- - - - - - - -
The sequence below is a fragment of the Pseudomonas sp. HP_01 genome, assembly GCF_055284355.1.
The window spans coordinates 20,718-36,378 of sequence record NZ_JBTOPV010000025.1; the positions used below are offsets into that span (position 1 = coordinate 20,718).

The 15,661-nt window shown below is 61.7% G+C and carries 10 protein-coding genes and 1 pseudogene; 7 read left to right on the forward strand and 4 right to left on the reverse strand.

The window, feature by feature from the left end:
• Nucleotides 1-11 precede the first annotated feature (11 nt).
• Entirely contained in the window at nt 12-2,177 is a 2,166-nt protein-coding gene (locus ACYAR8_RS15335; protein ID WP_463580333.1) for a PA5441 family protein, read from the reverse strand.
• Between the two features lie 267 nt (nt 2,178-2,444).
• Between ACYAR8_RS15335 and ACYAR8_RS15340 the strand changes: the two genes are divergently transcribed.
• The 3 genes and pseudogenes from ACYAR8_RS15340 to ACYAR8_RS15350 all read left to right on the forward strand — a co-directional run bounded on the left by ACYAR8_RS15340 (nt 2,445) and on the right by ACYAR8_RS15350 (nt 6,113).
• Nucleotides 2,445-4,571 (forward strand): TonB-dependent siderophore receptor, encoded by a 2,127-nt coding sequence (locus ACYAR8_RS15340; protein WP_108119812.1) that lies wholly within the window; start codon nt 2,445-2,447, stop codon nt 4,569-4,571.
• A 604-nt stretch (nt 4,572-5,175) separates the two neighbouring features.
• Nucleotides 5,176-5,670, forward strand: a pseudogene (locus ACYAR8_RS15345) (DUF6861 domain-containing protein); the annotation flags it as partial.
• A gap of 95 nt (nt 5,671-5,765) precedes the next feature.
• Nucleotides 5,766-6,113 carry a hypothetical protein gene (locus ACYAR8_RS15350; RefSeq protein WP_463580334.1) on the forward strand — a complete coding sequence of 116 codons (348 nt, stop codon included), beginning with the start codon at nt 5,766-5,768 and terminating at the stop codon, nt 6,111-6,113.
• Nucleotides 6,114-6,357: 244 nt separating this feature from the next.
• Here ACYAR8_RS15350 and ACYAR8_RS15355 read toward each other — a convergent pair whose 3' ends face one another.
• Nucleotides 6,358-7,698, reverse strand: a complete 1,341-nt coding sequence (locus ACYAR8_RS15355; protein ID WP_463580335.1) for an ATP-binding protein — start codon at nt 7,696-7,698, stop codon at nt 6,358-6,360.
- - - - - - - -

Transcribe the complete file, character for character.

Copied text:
The sequence below is a fragment of the Pseudomonas sp. HP_01 genome, assembly GCF_055284355.1.
The window spans coordinates 20,718-36,378 of sequence record NZ_JBTOPV010000025.1; the positions used below are offsets into that span (position 1 = coordinate 20,718).

The 15,661-nt window shown below is 61.7% G+C and carries 10 protein-coding genes and 1 pseudogene; 7 read left to right on the forward strand and 4 right to left on the reverse strand.

The window, feature by feature from the left end:
• Nucleotides 1-11 precede the first annotated feature (11 nt).
• Entirely contained in the window at nt 12-2,177 is a 2,166-nt protein-coding gene (locus ACYAR8_RS15335; protein ID WP_463580333.1) for a PA5441 family protein, read from the reverse strand.
• Between the two features lie 267 nt (nt 2,178-2,444).
• Between ACYAR8_RS15335 and ACYAR8_RS15340 the strand changes: the two genes are divergently transcribed.
• The 3 genes and pseudogenes from ACYAR8_RS15340 to ACYAR8_RS15350 all read left to right on the forward strand — a co-directional run bounded on the left by ACYAR8_RS15340 (nt 2,445) and on the right by ACYAR8_RS15350 (nt 6,113).
• Nucleotides 2,445-4,571 (forward strand): TonB-dependent siderophore receptor, encoded by a 2,127-nt coding sequence (locus ACYAR8_RS15340; protein WP_108119812.1) that lies wholly within the window; start codon nt 2,445-2,447, stop codon nt 4,569-4,571.
• A 604-nt stretch (nt 4,572-5,175) separates the two neighbouring features.
• Nucleotides 5,176-5,670, forward strand: a pseudogene (locus ACYAR8_RS15345) (DUF6861 domain-containing protein); the annotation flags it as partial.
• A gap of 95 nt (nt 5,671-5,765) precedes the next feature.
• Nucleotides 5,766-6,113 carry a hypothetical protein gene (locus ACYAR8_RS15350; RefSeq protein WP_463580334.1) on the forward strand — a complete coding sequence of 116 codons (348 nt, stop codon included), beginning with the start codon at nt 5,766-5,768 and terminating at the stop codon, nt 6,111-6,113.
• Nucleotides 6,114-6,357: 244 nt separating this feature from the next.
• Here ACYAR8_RS15350 and ACYAR8_RS15355 read toward each other — a convergent pair whose 3' ends face one another.
• Nucleotides 6,358-7,698, reverse strand: a complete 1,341-nt coding sequence (locus ACYAR8_RS15355; protein ID WP_463580335.1) for an ATP-binding protein — start codon at nt 7,696-7,698, stop codon at nt 6,358-6,360.